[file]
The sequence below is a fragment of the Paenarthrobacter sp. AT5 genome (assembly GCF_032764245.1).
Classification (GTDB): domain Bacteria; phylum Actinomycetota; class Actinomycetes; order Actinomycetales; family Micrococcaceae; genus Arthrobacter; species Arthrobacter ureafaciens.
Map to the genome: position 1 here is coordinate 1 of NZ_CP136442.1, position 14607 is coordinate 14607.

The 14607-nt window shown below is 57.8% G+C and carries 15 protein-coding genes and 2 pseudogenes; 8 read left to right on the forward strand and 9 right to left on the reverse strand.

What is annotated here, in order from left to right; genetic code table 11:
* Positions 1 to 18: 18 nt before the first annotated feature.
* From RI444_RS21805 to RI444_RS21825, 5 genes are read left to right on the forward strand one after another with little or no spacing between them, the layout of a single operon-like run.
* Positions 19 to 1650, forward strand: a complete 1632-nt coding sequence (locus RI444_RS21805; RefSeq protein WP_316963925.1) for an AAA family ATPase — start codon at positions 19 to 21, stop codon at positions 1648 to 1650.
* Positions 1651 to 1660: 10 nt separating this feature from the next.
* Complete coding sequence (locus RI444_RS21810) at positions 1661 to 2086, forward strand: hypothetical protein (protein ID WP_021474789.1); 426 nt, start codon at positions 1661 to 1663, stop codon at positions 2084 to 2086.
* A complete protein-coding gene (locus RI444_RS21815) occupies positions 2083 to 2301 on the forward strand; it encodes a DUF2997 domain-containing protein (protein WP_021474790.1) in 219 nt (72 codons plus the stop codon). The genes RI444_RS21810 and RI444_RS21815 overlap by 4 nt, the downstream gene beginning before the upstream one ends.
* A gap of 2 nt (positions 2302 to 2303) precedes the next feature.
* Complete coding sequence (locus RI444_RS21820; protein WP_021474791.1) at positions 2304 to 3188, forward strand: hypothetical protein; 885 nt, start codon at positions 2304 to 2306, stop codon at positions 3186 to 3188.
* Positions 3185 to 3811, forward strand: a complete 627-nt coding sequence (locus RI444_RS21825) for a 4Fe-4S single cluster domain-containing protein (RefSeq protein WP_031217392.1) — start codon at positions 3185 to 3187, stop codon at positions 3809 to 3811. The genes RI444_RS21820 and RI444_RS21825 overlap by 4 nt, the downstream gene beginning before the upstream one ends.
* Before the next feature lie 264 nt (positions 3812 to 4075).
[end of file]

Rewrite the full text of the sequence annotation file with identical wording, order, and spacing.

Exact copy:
The sequence below is a fragment of the Paenarthrobacter sp. AT5 genome (assembly GCF_032764245.1).
Classification (GTDB): domain Bacteria; phylum Actinomycetota; class Actinomycetes; order Actinomycetales; family Micrococcaceae; genus Arthrobacter; species Arthrobacter ureafaciens.
Map to the genome: position 1 here is coordinate 1 of NZ_CP136442.1, position 14607 is coordinate 14607.

The 14607-nt window shown below is 57.8% G+C and carries 15 protein-coding genes and 2 pseudogenes; 8 read left to right on the forward strand and 9 right to left on the reverse strand.

What is annotated here, in order from left to right; genetic code table 11:
* Positions 1 to 18: 18 nt before the first annotated feature.
* From RI444_RS21805 to RI444_RS21825, 5 genes are read left to right on the forward strand one after another with little or no spacing between them, the layout of a single operon-like run.
* Positions 19 to 1650, forward strand: a complete 1632-nt coding sequence (locus RI444_RS21805; RefSeq protein WP_316963925.1) for an AAA family ATPase — start codon at positions 19 to 21, stop codon at positions 1648 to 1650.
* Positions 1651 to 1660: 10 nt separating this feature from the next.
* Complete coding sequence (locus RI444_RS21810) at positions 1661 to 2086, forward strand: hypothetical protein (protein ID WP_021474789.1); 426 nt, start codon at positions 1661 to 1663, stop codon at positions 2084 to 2086.
* A complete protein-coding gene (locus RI444_RS21815) occupies positions 2083 to 2301 on the forward strand; it encodes a DUF2997 domain-containing protein (protein WP_021474790.1) in 219 nt (72 codons plus the stop codon). The genes RI444_RS21810 and RI444_RS21815 overlap by 4 nt, the downstream gene beginning before the upstream one ends.
* A gap of 2 nt (positions 2302 to 2303) precedes the next feature.
* Complete coding sequence (locus RI444_RS21820; protein WP_021474791.1) at positions 2304 to 3188, forward strand: hypothetical protein; 885 nt, start codon at positions 2304 to 2306, stop codon at positions 3186 to 3188.
* Positions 3185 to 3811, forward strand: a complete 627-nt coding sequence (locus RI444_RS21825) for a 4Fe-4S single cluster domain-containing protein (RefSeq protein WP_031217392.1) — start codon at positions 3185 to 3187, stop codon at positions 3809 to 3811. The genes RI444_RS21820 and RI444_RS21825 overlap by 4 nt, the downstream gene beginning before the upstream one ends.
* Before the next feature lie 264 nt (positions 3812 to 4075).